DSL (Digital Subscriber Line) provides you with an internet signal over the telephone lines which run to your home.
Traditional telephone service and Dial-up internet only use a very small portion of the available frequency ranges which could pass over a telephone wire.
DSL uses a portion of the remaining frequency ranges. This allows DSL to attain high speeds over the same medium (telephone wires) without competing with your phone service.
Cable internet provides you with an internet signal over the coaxial cable lines which run to your home.
Cable internet makes use of unused channels (predefined frequency ranges) to pass your data instead of television programming.
So what's the difference?
In the end, internet is internet. Both DSL and Cable provide high speed access and are generally equivalent under good conditions. There are a few key differences though.
- DSL requires an active phone line. This means that you either need active POTS service with a telephone provider, or you will need to pay an additional monthly fee to run a Dry Loop (a phone line used ONLY for DSL) to your home.
- DSL is a dedicated line. Your line is yours and only yours. The speed you get is the speed you will always get.
- The quality of a DSL line depends on your distance from the CO/Remote that you are connected to. As your signal flies down the telephone line to get to the CO/Remote, it meets constant resistance and interference which causes the signal to become worse and worse the further it needs to travel. If your home is too far away from this point, you may end up with lower speeds than you expected or you simply may not qualify for service.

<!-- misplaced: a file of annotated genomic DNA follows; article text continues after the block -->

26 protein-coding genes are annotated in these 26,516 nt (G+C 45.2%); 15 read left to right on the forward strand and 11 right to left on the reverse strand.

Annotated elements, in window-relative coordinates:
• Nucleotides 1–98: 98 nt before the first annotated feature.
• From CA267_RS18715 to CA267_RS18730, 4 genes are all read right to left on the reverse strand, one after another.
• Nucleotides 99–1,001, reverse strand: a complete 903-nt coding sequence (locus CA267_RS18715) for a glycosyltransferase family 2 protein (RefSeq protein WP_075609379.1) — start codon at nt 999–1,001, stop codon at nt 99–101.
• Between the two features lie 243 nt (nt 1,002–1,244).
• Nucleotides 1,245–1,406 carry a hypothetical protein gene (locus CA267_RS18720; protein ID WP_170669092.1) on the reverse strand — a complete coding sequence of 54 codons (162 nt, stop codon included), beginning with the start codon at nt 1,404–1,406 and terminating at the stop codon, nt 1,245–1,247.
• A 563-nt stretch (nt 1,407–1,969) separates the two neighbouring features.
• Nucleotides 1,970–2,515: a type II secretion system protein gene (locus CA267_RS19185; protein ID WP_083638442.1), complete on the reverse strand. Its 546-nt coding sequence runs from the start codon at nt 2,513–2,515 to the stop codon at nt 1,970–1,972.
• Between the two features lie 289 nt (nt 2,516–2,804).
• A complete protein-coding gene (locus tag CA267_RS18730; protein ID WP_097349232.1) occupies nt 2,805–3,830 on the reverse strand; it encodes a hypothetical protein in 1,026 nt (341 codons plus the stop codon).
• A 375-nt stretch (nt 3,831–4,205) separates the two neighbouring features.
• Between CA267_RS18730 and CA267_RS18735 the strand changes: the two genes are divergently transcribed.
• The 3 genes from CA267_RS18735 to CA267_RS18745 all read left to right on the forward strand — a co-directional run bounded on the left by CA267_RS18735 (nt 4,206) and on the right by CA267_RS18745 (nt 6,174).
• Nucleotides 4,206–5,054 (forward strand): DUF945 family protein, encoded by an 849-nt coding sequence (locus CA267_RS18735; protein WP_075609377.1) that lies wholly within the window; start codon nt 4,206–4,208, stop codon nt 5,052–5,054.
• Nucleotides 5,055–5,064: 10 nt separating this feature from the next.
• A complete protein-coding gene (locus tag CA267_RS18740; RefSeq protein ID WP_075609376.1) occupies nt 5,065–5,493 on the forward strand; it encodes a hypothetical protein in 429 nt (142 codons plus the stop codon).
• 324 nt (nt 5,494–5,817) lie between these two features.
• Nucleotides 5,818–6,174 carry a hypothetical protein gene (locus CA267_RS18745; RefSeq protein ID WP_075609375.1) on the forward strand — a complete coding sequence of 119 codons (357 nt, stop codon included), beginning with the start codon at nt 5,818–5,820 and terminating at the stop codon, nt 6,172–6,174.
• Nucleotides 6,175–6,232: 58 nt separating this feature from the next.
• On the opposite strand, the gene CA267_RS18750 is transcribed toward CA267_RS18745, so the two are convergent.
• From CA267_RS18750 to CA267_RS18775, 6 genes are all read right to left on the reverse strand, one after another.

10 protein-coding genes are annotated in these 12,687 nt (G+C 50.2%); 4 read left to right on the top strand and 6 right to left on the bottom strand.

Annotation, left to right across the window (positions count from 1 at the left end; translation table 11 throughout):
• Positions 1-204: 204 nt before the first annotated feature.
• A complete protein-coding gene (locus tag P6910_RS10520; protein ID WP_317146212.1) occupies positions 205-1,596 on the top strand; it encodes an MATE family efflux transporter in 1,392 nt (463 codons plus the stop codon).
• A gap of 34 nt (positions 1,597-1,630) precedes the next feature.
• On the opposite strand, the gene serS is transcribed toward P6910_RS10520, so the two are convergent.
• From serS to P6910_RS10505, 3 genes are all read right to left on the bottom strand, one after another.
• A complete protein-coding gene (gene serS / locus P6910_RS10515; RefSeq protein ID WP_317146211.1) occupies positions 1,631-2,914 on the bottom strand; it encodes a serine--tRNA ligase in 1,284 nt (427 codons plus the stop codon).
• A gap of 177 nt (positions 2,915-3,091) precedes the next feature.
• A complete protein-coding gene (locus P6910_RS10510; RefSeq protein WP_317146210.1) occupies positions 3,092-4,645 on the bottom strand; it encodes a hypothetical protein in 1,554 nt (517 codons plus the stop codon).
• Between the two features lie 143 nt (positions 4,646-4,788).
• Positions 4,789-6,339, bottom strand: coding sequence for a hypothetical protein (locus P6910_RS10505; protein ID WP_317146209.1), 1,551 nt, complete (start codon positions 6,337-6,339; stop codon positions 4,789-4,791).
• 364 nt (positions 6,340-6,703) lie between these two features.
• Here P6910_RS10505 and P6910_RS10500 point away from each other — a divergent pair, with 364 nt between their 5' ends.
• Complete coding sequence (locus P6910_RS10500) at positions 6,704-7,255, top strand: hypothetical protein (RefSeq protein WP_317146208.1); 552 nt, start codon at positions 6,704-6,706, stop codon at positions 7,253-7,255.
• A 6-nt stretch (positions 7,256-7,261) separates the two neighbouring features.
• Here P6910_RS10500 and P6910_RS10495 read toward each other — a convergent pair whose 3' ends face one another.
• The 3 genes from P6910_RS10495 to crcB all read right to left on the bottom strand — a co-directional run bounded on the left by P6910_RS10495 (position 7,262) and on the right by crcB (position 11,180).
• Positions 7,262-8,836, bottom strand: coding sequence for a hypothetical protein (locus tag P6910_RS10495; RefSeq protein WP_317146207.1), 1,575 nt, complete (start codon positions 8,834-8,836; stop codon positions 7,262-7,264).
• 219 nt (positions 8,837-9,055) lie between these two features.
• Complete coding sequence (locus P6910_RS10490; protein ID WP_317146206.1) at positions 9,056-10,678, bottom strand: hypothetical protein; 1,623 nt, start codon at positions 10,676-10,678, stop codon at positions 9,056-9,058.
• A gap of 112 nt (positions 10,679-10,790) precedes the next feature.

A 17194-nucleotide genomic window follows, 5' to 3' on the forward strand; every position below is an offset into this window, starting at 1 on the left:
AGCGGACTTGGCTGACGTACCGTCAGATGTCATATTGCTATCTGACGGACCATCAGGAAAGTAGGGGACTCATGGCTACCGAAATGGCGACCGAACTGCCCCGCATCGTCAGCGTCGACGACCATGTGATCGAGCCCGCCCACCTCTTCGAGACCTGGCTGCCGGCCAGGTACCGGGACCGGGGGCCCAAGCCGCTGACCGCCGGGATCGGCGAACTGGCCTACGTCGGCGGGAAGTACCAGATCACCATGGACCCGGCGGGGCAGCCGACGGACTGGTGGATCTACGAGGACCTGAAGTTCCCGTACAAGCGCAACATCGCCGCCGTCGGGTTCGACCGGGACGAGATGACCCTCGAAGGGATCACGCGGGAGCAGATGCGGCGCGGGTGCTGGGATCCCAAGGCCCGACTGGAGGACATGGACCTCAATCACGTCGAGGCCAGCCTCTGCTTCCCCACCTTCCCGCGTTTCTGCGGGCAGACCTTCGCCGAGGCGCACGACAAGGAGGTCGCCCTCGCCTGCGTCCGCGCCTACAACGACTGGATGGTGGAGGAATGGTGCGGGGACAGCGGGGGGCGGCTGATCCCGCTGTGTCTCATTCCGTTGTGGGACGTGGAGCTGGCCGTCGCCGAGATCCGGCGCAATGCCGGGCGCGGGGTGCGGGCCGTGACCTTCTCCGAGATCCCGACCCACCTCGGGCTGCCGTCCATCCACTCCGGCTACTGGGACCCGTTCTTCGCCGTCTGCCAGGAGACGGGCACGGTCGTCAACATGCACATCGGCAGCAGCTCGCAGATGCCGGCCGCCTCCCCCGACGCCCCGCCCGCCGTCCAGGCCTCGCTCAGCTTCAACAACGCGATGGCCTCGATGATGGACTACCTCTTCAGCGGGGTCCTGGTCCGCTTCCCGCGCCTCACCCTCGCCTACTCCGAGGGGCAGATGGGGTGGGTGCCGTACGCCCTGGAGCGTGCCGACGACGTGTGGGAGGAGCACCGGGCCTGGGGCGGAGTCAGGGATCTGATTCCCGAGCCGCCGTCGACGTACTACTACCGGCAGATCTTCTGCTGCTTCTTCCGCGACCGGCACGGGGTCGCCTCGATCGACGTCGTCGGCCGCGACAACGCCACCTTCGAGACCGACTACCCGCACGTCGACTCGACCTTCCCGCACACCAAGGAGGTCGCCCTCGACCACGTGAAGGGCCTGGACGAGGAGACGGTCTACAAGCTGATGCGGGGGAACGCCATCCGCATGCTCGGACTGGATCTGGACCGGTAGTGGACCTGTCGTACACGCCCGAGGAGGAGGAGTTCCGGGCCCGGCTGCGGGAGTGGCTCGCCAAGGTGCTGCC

- Cable is a shared connection. The line that runs to your home is a branch of a larger trunk which also feeds your neighbor's homes. This means that if that trunk is not wide enough to feed your neighborhood it may become congested causing decreased speeds.
- Cable uses coaxial cables which are very heavily shielded. This means that unlike DSL, distance is of very little concern to a cable connection. If you qualify for service, you should be able to get any of our offered speeds.
Well, what one should I get?
A good way to start is by knowing your current service.
Do you have DSL Internet, but don't qualify for the speed you desire? Is your Cable Internet congested all the time causing it to run unbearably slow? Or do you love your current service and wish to take advantage of the cost savings of not having to swap modem technologies?
Asking these questions gives you a good idea as to what you need. If you currently experience a problem, sometimes changing your service type is a good way to fix it - depending where the problem is of course! But this is a good place to start to figure out what you need, why you need it, and how to go about it.